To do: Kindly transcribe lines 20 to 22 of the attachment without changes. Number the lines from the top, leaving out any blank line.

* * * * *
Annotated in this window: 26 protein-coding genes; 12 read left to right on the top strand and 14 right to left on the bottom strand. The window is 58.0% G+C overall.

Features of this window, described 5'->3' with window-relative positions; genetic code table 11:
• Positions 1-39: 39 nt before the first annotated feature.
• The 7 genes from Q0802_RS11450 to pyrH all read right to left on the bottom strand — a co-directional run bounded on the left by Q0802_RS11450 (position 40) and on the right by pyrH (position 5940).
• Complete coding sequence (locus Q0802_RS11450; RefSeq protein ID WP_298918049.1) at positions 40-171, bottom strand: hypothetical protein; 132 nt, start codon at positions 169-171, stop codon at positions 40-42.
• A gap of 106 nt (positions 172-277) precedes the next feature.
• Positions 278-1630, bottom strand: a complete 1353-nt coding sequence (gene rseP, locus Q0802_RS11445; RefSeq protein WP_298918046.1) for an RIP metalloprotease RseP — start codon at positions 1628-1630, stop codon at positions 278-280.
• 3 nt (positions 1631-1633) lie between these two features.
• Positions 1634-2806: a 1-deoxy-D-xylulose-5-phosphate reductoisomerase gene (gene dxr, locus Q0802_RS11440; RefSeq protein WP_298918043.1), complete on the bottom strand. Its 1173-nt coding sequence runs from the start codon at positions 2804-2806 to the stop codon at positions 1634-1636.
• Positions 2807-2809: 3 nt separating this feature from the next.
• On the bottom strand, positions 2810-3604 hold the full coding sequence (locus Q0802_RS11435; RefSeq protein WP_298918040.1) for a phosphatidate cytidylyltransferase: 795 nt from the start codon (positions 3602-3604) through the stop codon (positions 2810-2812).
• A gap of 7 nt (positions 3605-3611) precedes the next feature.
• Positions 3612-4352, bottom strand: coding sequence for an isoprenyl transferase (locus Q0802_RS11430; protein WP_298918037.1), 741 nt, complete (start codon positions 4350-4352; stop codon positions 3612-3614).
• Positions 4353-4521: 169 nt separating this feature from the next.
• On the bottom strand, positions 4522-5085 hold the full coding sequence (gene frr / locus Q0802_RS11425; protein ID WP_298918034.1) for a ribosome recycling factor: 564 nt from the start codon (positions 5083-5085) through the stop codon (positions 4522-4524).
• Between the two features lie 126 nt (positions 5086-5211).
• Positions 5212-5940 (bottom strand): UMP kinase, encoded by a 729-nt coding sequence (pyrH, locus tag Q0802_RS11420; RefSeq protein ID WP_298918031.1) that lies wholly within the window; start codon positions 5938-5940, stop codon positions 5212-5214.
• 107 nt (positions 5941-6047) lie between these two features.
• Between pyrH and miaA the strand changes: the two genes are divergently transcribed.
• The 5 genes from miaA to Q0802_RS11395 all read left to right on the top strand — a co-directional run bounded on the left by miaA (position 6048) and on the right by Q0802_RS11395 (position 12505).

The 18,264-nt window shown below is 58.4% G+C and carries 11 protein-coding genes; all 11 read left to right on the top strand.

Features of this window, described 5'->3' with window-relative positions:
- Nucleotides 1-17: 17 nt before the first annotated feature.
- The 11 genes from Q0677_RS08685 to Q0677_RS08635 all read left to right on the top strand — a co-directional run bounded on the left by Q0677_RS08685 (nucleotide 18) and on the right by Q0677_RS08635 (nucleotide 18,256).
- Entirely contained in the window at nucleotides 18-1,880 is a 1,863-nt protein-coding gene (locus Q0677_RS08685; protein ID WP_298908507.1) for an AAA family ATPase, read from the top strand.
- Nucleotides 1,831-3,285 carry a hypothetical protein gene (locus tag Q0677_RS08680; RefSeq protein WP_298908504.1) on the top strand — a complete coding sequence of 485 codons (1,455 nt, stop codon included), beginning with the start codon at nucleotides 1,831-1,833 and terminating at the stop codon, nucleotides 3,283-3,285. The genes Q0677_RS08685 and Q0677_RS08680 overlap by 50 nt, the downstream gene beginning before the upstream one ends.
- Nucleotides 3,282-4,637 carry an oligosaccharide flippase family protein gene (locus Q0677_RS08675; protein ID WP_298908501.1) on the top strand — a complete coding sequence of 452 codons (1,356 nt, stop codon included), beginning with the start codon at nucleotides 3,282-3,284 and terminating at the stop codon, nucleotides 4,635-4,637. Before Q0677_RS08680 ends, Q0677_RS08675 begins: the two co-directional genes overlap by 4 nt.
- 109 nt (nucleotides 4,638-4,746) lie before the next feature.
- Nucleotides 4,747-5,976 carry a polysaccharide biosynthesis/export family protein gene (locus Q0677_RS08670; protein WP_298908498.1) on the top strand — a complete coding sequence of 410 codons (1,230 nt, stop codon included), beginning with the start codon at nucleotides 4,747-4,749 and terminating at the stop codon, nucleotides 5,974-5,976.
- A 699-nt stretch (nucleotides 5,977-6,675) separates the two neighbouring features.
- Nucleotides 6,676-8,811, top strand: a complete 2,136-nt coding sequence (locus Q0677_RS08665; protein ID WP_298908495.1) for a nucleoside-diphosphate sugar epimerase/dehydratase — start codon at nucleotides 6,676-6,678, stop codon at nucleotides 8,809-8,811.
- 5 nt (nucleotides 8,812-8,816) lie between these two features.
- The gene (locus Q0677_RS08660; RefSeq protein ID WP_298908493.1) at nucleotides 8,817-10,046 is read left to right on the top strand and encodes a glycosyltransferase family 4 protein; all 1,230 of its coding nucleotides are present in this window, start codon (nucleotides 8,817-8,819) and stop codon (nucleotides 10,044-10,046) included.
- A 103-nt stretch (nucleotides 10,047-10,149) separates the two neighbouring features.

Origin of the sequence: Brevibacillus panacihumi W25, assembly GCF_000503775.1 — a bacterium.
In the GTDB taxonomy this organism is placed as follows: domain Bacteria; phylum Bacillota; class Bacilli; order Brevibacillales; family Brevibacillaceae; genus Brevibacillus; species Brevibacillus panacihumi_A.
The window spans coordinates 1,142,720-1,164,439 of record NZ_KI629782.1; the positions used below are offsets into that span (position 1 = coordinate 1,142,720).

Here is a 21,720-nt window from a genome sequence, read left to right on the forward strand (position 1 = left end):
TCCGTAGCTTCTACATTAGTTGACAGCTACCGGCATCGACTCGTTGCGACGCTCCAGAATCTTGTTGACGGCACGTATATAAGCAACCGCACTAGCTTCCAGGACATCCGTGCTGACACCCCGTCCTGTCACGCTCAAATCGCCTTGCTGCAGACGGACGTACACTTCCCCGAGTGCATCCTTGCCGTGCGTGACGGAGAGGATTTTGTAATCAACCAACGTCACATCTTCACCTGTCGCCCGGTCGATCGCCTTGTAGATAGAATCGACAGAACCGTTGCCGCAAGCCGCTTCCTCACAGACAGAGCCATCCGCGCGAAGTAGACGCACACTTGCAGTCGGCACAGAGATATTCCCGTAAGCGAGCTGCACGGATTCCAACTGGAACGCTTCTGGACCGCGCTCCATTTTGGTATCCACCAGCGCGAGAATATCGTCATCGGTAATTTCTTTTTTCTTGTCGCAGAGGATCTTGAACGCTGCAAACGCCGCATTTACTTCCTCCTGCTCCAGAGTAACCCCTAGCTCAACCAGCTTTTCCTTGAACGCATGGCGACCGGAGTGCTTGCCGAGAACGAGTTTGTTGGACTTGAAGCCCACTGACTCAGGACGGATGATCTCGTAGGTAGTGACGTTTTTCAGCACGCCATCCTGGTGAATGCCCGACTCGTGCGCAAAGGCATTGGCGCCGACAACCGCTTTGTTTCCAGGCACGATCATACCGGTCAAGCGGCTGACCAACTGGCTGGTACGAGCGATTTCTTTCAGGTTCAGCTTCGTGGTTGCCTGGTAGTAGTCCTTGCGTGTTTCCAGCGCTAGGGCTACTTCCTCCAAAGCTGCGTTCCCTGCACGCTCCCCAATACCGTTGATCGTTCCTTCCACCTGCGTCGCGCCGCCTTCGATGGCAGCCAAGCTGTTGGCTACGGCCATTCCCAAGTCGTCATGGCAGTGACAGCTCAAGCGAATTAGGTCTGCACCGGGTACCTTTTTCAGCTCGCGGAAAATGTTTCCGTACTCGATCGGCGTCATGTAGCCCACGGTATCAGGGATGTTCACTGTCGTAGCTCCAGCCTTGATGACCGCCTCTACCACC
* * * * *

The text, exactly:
• The 5 genes from miaA to Q0802_RS11395 all read left to right on the top strand — a co-directional run bounded on the left by miaA (position 6048) and on the right by Q0802_RS11395 (position 12505).

The 18,264-nt window shown below is 58.4% G+C and carries 11 protein-coding genes; all 11 read left to right on the top strand.

Features of this window, described 5'->3' with window-relative positions: